Renna Marie of Lacey Chain belts out hard-rockin’ country music for the crowd at the Liberty Festival on Thursday evening in Lewiston. Andree Kehn/ Sun Journal

LEWISTON — By early afternoon, Michael Ouellette had already staked out a spot to watch the Fourth of July fireworks Thursday.

Sitting on the bank of the Androscoggin River at Veterans Memorial Park, Ouellette had a perfect view of the Great Falls — such a good vantage point that he always secures it.

“I get this rock every year,” the Lewiston resident said. “I get my favorite rock.”

Well-stocked with water to make it through a sunny day, Ouellette had his feet up in his “front row seat” and insisted he was “just relaxing and fighting off the heat and waiting for a really good fireworks show.”

Scott Strout introduces his son Maximus, 3, to his very first sparkler during the Liberty Festival on Thursday evening in Lewiston. Andree Kehn/ Sun Journal

By dusk, thousands of people had gathered along both sides of the river for the 23rd annual Liberty Festival to celebrate the nation’s birthday.

Festival President Cathy McDonald said $20,000 worth of fireworks would provide a good show for the expectant crowd.

In the hours leading up to the shells exploding overhead, organizers ensured there were entertainers, vendors and food to keep the crowd content.

For Ren Chapman, lead singer for the group Lacey Chain, the event offered a chance to perform with friends for a second straight year.

“I love music,” she said, happy to have the opportunity for “hanging out and playing music.”

Dana Lavasseur of Monmouth seized the chance to make some money behind the grill of his Mr. and Mrs. Sausage food truck, which shows up at many festivals in Central and Western Maine each summer.

He said people search him out because they know his truck is clean. Plus, he said, he’s got “a special sauce on our sandwiches that people love.”

Rollie Heckethorn of the Exchange Club of Auburn said his group got involved at the last minute when a hot dog vendor unexpectedly dropped out.

“We know what we can do. We can sell food,” he said, something the club does regularly to raise money for veterans and children, including the Police Activities Center in Auburn.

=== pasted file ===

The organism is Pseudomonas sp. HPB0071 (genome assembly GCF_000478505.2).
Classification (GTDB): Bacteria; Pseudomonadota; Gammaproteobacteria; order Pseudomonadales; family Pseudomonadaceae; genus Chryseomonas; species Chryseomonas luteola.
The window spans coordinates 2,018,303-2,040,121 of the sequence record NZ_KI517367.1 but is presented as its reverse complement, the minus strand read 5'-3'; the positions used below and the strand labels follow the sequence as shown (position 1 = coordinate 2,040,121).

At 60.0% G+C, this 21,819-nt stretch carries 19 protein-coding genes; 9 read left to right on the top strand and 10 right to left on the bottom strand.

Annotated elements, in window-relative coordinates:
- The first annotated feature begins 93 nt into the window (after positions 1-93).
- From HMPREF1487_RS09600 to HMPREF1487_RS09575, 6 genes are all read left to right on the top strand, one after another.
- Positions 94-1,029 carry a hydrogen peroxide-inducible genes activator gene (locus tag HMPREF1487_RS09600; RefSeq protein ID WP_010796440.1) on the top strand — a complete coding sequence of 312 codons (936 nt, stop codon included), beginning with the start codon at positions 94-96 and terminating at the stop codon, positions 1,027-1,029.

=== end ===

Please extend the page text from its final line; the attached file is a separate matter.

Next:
Melissa Hallihan, originally from Panama, and now from East Dixfield, came to Lewiston to watch the fireworks Thursday. She wore red, white and blue because she loves being an American citizen, she said. Andree Kehn/ Sun Journal

On the Auburn side, Melissa Hallihan wore a red, white and blue hat and giddily exclaimed how much she loved America. She emigrated from Panama in 1968.

“I had my children here and I’m proud of this country,” she said. “This is my country.”

An hour later, she stood before the performance stage on the Lewiston side, swaying to the music of an Elvis Presley impersonator named Robert Washington.

“Another hot Fourth of July, man, but we’ll make it,” Washington, clad in a white suit, said between songs.

“He’s good,” insisted Hallihan, giving him two thumbs-up.

Robert Washington as “Elvis” croons crowd favorites from the stage during the Liberty Festival on Thursday evening in Lewiston. Andree Kehn/ Sun Journal

Perhaps the most noticeable change from prior years was purely aesthetic.

Behind the stage in the parking lot beside the veterans memorial is a big concrete wall that had been mostly blank until McDonald suddenly decided earlier this week that it really shouldn’t be “just a gray wall.”

She scrambled on social media and soon found some local artists willing to spruce it up with help from Lewiston Paint.

She credited Grayling Cunningham and Kris LaChappelle for working with some friends to turn four gallons into an explosion of red, white and blue with a big star in the center, a striking design that could be seen from Auburn without much trouble.

McDonald said painting the wall may become an annual tradition.

Next to Ouellette in the front row were Mark Barrett and Christine Bean, shepherding children as they talked about their arrival at about 5:30 p.m. to claim prime fireworks territory they’d long cherished.

“Every year, we’re right here,” Barrett said.

Bean said they’d been coming for nearly a decade.

“We just hang out and watch the people show up,” she said.

Coming early, Barrett said, “You’re beating the crowd. It’s a good spot.”

For those who appreciate the festival, McDonald said organizers can use more help. She urged anyone interested to contact her through the festival’s website at libertyfestival.org.

Kassidey Cote takes part in the Pelletier’s Karate Academy demonstration at the Liberty Festival in Lewiston on Thursday evening. Andree Kehn/ Sun Journal

Dava Levasseur of Mr. Sausage fame serves a customer during the Liberty Festival on Thursday afternoon in Lewiston.

Dana Levasseur of Mr. Sausage fame serves a customer during the Liberty Festival on Thursday afternoon in Lewiston. Andree Kehn/ Sun Journal


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